I rallied.  Middle would need a healthy dinner before his game.  I could do this.  Probably.  Maybe.  Eh.  I checked the fridge, but leftovers that had been warmed and cooled for 2 days seemed iffy.  I pulled hot dogs out of the freezer and emptied the fruit drawer.  Half-healthy would have to do.  We didn’t have any hot dog buns and I didn’t want to make another trip to WalMart.  As a matter of fact I didn’t want to make a trip anywhere before changing out of my cleaning clothes and having a nice, hot shower.  But this was important.  This was sports, people.  Sports!   I threw on a pair of flip flops with my bleach-stained capris and mustard yellow sweatshirt with a big black stain over the left breast.  I did put on a bra.  Because not wearing a bra while driving in town is like begging the Fates to shove your car into a ditch right in front of the church.  I dug some cash out of the bottom of my purse, loaded Middle and Little into the car, and made a speedy trip to the country grocery store.

If you live in the country, you may still have one of these grocery stores in your area.  Ours is an old brick building with a few gas pumps out front and a slew of cigarette signs covering the front windows.  Inside, the products still have price stickers on them.  Price stickers, changed by hand, not UPCs.  There are local vegetables, hoop cheese, and cuts of meat like hogs feet and chitlins.  Signs for deer processing hang in the butcher department.  The aisles are short and the national brand choices are limited, but they definitely have hot dog buns.  And there’s an extra bonus.  The country grocery store is the type of place where you can keep your flip flops and cleaning clothes butt in the car, send in a 10 year old and 12 year old with a handful of cash for 2 packs of hot dog buns, and no one bats an eye or cocks a concerned eyebrow.  No one calls child protective services or asks the child, “Where’s your mommy and is she on crack?”  No Code Adam.  No disapproving stares.

As a matter of fact, as the boys exited with their bags of buns I noticed another mother sitting in the driver’s seat of the car next to me.  She smiled and nodded.  I’m not sure what she sent her kid in to buy.  But I’m pretty sure she wasn’t wearing a bra.  Brave woman.  Brave, brave woman.

As we drove home, Little asked what we were having with the hot dogs.

“Fruit,”  I said.  “We’ve got grapes and apples in the fridge.”

“Oh,” he said wistfully, ” I sure wish we could have fruit salad.  You know, where you cut up the apples and grapes and add those mandarin oranges.  I sure do love that fruit salad.”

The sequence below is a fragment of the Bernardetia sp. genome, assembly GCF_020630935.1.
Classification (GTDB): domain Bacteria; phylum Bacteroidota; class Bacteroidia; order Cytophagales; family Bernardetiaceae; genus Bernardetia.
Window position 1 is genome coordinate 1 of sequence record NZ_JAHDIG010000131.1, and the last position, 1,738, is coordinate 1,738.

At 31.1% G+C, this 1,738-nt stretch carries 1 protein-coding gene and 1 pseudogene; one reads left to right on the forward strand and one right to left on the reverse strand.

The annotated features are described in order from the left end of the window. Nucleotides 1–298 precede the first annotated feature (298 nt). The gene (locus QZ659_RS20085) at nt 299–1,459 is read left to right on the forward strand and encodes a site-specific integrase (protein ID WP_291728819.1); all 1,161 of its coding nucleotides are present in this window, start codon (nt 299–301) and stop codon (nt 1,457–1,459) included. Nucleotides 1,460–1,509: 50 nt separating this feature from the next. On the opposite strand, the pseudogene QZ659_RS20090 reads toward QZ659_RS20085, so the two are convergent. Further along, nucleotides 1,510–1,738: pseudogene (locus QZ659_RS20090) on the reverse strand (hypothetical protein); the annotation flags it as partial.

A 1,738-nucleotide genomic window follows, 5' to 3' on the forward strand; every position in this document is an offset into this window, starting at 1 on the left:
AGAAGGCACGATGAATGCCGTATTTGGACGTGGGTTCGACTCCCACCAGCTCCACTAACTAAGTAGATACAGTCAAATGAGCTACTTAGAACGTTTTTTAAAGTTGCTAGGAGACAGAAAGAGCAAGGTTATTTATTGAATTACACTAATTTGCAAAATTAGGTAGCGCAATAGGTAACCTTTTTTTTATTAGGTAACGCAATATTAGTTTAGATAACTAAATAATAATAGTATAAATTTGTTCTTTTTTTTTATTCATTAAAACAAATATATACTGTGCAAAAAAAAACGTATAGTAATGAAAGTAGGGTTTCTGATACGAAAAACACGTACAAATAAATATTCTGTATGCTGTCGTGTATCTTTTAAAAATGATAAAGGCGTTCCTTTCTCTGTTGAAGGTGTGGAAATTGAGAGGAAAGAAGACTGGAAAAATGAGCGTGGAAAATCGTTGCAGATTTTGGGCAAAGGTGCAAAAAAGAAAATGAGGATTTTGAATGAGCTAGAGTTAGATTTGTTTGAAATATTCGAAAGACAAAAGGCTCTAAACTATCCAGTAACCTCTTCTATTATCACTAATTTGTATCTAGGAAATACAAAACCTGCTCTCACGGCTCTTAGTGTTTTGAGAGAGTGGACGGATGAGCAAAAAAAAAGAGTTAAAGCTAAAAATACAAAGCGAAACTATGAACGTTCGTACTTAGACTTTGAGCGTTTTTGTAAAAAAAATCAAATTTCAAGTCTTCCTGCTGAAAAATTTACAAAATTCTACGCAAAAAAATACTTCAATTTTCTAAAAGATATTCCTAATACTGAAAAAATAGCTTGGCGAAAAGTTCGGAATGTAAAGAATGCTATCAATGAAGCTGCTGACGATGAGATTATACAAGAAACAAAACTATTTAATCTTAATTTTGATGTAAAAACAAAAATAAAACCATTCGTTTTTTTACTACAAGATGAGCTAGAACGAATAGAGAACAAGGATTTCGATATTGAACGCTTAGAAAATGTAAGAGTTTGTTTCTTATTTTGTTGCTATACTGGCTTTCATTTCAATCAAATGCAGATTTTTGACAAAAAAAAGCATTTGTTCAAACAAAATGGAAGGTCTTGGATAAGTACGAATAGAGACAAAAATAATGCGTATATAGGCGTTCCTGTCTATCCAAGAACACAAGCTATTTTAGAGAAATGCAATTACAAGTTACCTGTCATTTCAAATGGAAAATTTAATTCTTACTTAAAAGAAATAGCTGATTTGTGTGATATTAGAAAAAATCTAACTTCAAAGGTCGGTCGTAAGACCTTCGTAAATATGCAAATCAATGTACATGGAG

Is there no end? No end at all?! I mean, I took them out for birdseed!  We are going to the basketball tournament!  I am making a kind of, sort of, halfway healthy dinner!  Now the fruit needs to be cut up and made into a fruit salad??!!  Why don’t you kids just suck my spirit dry and hang my husk out for the vultures??!!!

I didn’t make the fruit salad just because it was Little that asked me.  He doesn’t get special treatment around here because he’s the baby.  Not at all.  It wasn’t the sweet, yearning look on his witty, bitty adorable baby face.  Not really.  No, it’s just that I have been cutting up fruit for so many, many years.  72.6% of parenting is cutting up fruit for your children.  I sighed as I began slicing the apples.  I have hit rock bottom, I thought.  When making fruit salad to go with boiled hot dogs saps the last of my parenting energy, I have really hit rock bottom.  Also, I should invest in canned fruit cocktail.  Just in case of emergency.  Or 3 weeks of snow days.

I turned on the news to remind myself that cutting up fresh fruit during a snowstorm is a First World problem.  And I stopped dead.  Because the meteorologist was forecasting a day in the 60’s next week.  Maybe up to 70 degrees.  One day in the 60’s sandwiched between sleet and rain and freezing night time temperatures.  But still.  Maybe up to 70 degrees.  There might be one day of school next week.

We’re going to make it, people.  We’re going to make it.

And after a rousing, well-played game of basketball, Middle’s team moved on the finals.  Excellent work, Middle!  The finals will be probably be held next week regardless of sleet, rain, or freezing temperatures.  Because, I mean, really.  Basketball.

Plus, after the basketball game the kids went to Grandma and Grandpa’s house so that tomorrow, after doing the barn chores at 4am, I can go to work.  I am going to work!  Without my kids!  For 24 hours!!!!

It just goes to show you.  It’s true what they say.  Once you hit rock bottom, there’s no place to go but up.


2 Responses to “Rock Bottom.”

  1. Neighbor
    March 2nd, 2015 @ 12:25 pm

    That was Me in the car next to you!!

    Racoon drug our chickens off 1 by 1 during the snow-in, needed some eggs! Lol

    Sure wishing I was going w/ to the BEACH!!!!

  2. Rose
    March 11th, 2015 @ 1:19 pm

    Hilarious! I would be in the same boat after being stuck at home with my kid for 2 weeks. Hell, I am sapped of all parenting energy after 6 hours.